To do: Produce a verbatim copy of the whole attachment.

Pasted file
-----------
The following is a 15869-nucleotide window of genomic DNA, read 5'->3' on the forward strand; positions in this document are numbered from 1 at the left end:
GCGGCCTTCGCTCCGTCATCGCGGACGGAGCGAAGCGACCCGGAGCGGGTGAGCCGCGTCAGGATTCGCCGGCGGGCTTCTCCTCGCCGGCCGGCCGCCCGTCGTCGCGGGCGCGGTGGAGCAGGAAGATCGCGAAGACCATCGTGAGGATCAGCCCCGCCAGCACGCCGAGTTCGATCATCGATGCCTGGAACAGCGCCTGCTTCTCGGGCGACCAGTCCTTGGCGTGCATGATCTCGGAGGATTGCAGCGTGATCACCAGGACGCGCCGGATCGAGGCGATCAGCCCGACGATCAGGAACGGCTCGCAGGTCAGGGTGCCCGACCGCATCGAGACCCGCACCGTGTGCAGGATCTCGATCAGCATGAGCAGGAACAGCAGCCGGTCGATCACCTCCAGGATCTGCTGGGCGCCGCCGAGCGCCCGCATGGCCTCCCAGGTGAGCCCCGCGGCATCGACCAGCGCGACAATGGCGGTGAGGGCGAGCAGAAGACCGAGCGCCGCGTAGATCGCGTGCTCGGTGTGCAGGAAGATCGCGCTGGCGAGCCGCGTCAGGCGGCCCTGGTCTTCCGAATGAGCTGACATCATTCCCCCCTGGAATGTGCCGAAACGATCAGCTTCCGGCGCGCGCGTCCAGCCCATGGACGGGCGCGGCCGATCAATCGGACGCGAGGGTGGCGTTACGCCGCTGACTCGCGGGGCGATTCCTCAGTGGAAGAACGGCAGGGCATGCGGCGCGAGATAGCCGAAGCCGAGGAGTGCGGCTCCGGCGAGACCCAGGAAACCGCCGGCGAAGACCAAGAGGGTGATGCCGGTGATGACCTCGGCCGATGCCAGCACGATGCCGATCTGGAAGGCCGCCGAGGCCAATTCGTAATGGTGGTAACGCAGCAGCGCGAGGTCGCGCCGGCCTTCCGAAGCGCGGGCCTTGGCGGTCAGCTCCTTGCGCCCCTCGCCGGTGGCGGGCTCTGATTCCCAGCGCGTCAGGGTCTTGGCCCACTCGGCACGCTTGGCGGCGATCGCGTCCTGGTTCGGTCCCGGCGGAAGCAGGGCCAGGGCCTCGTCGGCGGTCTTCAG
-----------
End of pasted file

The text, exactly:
The following is a 15869-nucleotide window of genomic DNA, read 5'->3' on the forward strand; positions in this document are numbered from 1 at the left end:
GCGGCCTTCGCTCCGTCATCGCGGACGGAGCGAAGCGACCCGGAGCGGGTGAGCCGCGTCAGGATTCGCCGGCGGGCTTCTCCTCGCCGGCCGGCCGCCCGTCGTCGCGGGCGCGGTGGAGCAGGAAGATCGCGAAGACCATCGTGAGGATCAGCCCCGCCAGCACGCCGAGTTCGATCATCGATGCCTGGAACAGCGCCTGCTTCTCGGGCGACCAGTCCTTGGCGTGCATGATCTCGGAGGATTGCAGCGTGATCACCAGGACGCGCCGGATCGAGGCGATCAGCCCGACGATCAGGAACGGCTCGCAGGTCAGGGTGCCCGACCGCATCGAGACCCGCACCGTGTGCAGGATCTCGATCAGCATGAGCAGGAACAGCAGCCGGTCGATCACCTCCAGGATCTGCTGGGCGCCGCCGAGCGCCCGCATGGCCTCCCAGGTGAGCCCCGCGGCATCGACCAGCGCGACAATGGCGGTGAGGGCGAGCAGAAGACCGAGCGCCGCGTAGATCGCGTGCTCGGTGTGCAGGAAGATCGCGCTGGCGAGCCGCGTCAGGCGGCCCTGGTCTTCCGAATGAGCTGACATCATTCCCCCCTGGAATGTGCCGAAACGATCAGCTTCCGGCGCGCGCGTCCAGCCCATGGACGGGCGCGGCCGATCAATCGGACGCGAGGGTGGCGTTACGCCGCTGACTCGCGGGGCGATTCCTCAGTGGAAGAACGGCAGGGCATGCGGCGCGAGATAGCCGAAGCCGAGGAGTGCGGCTCCGGCGAGACCCAGGAAACCGCCGGCGAAGACCAAGAGGGTGATGCCGGTGATGACCTCGGCCGATGCCAGCACGATGCCGATCTGGAAGGCCGCCGAGGCCAATTCGTAATGGTGGTAACGCAGCAGCGCGAGGTCGCGCCGGCCTTCCGAAGCGCGGGCCTTGGCGGTCAGCTCCTTGCGCCCCTCGCCGGTGGCGGGCTCTGATTCCCAGCGCGTCAGGGTCTTGGCCCACTCGGCACGCTTGGCGGCGATCGCGTCCTGGTTCGGTCCCGGCGGAAGCAGGGCCAGGGCCTCGTCGGCGGTCTTCAG